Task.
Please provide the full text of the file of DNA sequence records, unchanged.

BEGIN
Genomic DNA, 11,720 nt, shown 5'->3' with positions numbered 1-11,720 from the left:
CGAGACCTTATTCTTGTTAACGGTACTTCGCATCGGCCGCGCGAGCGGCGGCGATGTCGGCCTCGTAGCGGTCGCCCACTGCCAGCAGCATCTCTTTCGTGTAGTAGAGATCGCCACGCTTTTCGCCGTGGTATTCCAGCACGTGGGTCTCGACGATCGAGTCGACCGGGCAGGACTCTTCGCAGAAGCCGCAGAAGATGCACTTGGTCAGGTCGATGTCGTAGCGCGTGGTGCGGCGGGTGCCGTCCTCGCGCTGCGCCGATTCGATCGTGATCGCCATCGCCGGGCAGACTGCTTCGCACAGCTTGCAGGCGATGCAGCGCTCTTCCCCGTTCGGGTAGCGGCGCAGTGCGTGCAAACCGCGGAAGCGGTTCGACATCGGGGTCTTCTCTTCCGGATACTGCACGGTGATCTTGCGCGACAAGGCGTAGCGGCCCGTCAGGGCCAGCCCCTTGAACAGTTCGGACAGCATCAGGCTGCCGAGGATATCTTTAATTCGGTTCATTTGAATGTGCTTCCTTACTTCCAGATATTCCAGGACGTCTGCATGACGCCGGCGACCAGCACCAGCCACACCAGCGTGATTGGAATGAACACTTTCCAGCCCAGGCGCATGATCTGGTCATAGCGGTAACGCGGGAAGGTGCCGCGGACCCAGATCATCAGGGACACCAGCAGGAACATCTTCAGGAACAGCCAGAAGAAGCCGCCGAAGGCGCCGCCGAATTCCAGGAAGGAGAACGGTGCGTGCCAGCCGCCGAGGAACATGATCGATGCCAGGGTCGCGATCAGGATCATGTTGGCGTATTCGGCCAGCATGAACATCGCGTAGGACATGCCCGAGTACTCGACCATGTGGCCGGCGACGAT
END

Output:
Genomic DNA, 11,720 nt, shown 5'->3' with positions numbered 1-11,720 from the left:
CGAGACCTTATTCTTGTTAACGGTACTTCGCATCGGCCGCGCGAGCGGCGGCGATGTCGGCCTCGTAGCGGTCGCCCACTGCCAGCAGCATCTCTTTCGTGTAGTAGAGATCGCCACGCTTTTCGCCGTGGTATTCCAGCACGTGGGTCTCGACGATCGAGTCGACCGGGCAGGACTCTTCGCAGAAGCCGCAGAAGATGCACTTGGTCAGGTCGATGTCGTAGCGCGTGGTGCGGCGGGTGCCGTCCTCGCGCTGCGCCGATTCGATCGTGATCGCCATCGCCGGGCAGACTGCTTCGCACAGCTTGCAGGCGATGCAGCGCTCTTCCCCGTTCGGGTAGCGGCGCAGTGCGTGCAAACCGCGGAAGCGGTTCGACATCGGGGTCTTCTCTTCCGGATACTGCACGGTGATCTTGCGCGACAAGGCGTAGCGGCCCGTCAGGGCCAGCCCCTTGAACAGTTCGGACAGCATCAGGCTGCCGAGGATATCTTTAATTCGGTTCATTTGAATGTGCTTCCTTACTTCCAGATATTCCAGGACGTCTGCATGACGCCGGCGACCAGCACCAGCCACACCAGCGTGATTGGAATGAACACTTTCCAGCCCAGGCGCATGATCTGGTCATAGCGGTAACGCGGGAAGGTGCCGCGGACCCAGATCATCAGGGACACCAGCAGGAACATCTTCAGGAACAGCCAGAAGAAGCCGCCGAAGGCGCCGCCGAATTCCAGGAAGGAGAACGGTGCGTGCCAGCCGCCGAGGAACATGATCGATGCCAGGGTCGCGATCAGGATCATGTTGGCGTATTCGGCCAGCATGAACATCGCGTAGGACATGCCCGAGTACTCGACCATGTGGCCGGCGACGAT